The nationwide shutdown due to the pandemic last year led many companies to lay off workers — and there was a surge in rollovers from 401(k) plans to IRAs.
Last year, account holders moved an estimated $623 billion from their 401(k)s to IRAs, up from $565 billion in 2019, a 10% increase, according to a report Tuesday from Limra’s Secure Retirement Institute. The volume of rollovers also went up, going from about 5 million in 2019 to 5.3 million last year.
The group predicts that such rollovers will increase to $760 billion over less than five years.
Among people ages 40 to 75 who said they recently left jobs, about 60% initiated IRA rollovers, according to the Secure Retirement Institute. More than half of the people, 54%, reported that they started rollovers before leaving employment, with nearly a third of that group doing so at least 90 days beforehand. Participants with balances of $500,000 were more likely than those with smaller accounts to initiate rollovers before leaving their jobs, according to the report.
The survey includes responses from 2,000 workers who were contacted in November and December.
About a quarter of people who changed employment over the prior two years opted to leave their assets in a former employer’s plan. Their top reasons for doing so were convenience, indecision, being satisfied with the former employer’s plan and not needing the money, the report noted.
Three percent of people moved assets into an annuity after leaving a job within the previous two years.
Among those who made rollovers, 84% said they consulted with another person being making their decision, according to the report. About half of people talked to a financial professional, and that source of advice was also the biggest influencer in their decision, the survey found. People also conferred with friends, family, human-resources professionals and others, although those interactions played less of a role in their decisions, they said.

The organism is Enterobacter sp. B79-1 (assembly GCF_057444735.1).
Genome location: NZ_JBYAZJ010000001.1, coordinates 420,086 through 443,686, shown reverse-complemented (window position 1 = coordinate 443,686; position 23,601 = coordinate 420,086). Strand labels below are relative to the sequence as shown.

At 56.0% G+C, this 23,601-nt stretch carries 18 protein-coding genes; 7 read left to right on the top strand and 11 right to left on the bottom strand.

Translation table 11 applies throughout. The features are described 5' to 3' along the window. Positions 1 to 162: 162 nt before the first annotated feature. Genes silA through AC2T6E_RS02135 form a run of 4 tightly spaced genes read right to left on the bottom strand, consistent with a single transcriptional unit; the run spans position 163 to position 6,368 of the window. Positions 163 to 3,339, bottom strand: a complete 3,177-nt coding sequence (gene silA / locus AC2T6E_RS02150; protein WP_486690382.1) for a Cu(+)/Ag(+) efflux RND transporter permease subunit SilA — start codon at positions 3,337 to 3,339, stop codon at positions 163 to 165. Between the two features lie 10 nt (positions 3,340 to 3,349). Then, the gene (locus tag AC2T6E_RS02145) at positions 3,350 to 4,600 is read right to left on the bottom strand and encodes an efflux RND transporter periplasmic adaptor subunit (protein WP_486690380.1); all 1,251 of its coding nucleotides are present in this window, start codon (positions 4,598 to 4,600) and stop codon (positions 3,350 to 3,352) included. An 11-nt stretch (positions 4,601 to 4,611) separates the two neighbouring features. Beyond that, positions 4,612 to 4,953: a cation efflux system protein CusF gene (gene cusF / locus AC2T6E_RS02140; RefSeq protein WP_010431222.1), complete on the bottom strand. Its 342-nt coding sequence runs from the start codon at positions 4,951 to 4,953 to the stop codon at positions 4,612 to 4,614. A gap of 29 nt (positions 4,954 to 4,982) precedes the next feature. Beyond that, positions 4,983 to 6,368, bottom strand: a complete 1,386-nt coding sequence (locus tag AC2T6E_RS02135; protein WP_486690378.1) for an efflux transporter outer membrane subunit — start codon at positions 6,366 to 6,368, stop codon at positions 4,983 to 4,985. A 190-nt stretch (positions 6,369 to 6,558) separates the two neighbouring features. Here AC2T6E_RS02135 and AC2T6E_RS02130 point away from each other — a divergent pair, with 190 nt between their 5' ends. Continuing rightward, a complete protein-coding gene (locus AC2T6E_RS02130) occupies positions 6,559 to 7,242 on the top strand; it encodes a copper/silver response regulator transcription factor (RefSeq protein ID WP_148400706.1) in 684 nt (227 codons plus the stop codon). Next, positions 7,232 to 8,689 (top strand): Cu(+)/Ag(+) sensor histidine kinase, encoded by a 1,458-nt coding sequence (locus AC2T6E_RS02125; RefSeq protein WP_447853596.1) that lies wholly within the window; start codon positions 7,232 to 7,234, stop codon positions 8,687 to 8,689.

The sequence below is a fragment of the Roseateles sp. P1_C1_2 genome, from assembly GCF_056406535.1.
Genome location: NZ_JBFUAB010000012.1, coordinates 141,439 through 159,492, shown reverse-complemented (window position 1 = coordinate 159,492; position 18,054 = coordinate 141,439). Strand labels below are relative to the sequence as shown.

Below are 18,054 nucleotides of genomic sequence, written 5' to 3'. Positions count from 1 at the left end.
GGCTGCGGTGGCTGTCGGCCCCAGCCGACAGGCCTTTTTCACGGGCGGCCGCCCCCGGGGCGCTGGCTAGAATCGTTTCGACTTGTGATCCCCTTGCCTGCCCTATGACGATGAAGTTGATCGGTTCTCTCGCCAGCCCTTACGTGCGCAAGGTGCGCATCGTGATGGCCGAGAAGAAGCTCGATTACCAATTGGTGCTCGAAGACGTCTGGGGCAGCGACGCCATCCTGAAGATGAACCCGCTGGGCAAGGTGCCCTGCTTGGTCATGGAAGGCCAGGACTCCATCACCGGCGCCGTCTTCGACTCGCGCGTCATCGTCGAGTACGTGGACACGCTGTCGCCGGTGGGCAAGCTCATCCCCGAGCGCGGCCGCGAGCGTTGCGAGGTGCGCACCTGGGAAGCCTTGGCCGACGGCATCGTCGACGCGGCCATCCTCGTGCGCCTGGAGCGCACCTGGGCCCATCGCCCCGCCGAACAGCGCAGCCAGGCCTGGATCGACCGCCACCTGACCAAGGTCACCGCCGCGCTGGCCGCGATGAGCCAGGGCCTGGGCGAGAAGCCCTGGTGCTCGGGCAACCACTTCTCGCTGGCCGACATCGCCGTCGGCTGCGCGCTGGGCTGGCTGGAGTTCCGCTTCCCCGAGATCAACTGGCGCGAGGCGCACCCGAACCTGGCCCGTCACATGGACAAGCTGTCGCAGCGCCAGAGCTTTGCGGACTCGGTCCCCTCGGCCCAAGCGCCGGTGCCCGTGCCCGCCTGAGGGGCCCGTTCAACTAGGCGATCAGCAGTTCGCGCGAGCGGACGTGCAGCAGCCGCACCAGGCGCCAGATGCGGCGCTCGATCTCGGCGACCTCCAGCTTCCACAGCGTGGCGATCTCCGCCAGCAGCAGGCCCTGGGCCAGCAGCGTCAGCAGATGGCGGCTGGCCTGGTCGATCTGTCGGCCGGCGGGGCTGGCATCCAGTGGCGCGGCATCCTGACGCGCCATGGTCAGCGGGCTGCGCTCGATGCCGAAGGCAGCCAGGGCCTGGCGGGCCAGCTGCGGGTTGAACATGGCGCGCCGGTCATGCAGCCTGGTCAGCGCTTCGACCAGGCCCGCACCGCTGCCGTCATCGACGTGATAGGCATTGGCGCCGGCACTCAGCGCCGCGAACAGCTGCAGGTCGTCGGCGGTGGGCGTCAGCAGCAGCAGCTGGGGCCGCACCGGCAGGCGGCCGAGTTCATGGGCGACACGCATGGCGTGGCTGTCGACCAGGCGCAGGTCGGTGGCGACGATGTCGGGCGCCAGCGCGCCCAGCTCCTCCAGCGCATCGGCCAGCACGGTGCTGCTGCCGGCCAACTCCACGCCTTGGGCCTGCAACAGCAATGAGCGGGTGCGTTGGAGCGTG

While there has been an increase in money flowing out of DC plans, employers have become more interested in retaining participants, even into retirement.
Eighty-four percent of sponsors with plans with at least $500 million in assets said keeping participants was their preference, according to a report this week by Cerulli Associates.
That trend has been forming for years, as sponsors realize that the administrative burdens, if any, of retaining former employees in plans is often outweighed by benefits of having their assets stay in the plan. Doing so increases a plan’s bargaining power with service providers and investment managers, which can lead to lower costs for all participants.
To accommodate retirees, plans are considering income options for their menus. Relatively few include annuities, especially as part of a default investment for participants, but that could change as more products and services become available. The SECURE Act included provisions to make 401(k)s more annuity-friendly, although sponsors have been slow to add products their plans.
“Retiree-friendly plan features should arm participants with the planning tools, personalized advisory services, investment products, and withdrawal options necessary to support participants through their retirement years,” Cerulli senior analyst Shawn O’Brien said in an announcement of that report. More than half of retirees the company surveyed pointed to withdrawal features as the most important in their accounts.
About 14% of plans with at least 5,000 participants offer annuities as retirement income options, according to data from Vanguard’s How America Saves 2021 report. Smaller plans were slightly less likely to have annuities on their menus.
Meanwhile, 70% of the biggest plans offered ad-hoc partial distributions to retirees, something that was much less common among smaller plans, with only 21% of those with fewer than 500 participants having such a feature, according to Vanguard. Among all plans, 63% offered withdrawals other than required minimum distributions.
Larger plans are also more likely to try to retain employees’ assets after separation. A quarter of plans with 5,000 or more participants have policies to retain assets if accounts hold more than $1,000 when a worker leaves the company, and 72% have similar policies, with the exception of automatic rollovers for accounts with $1,000 to $5,000, according to Vanguard.
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Andrew is half-human, half-gamer. He’s also a science fiction author writing for BleeBot.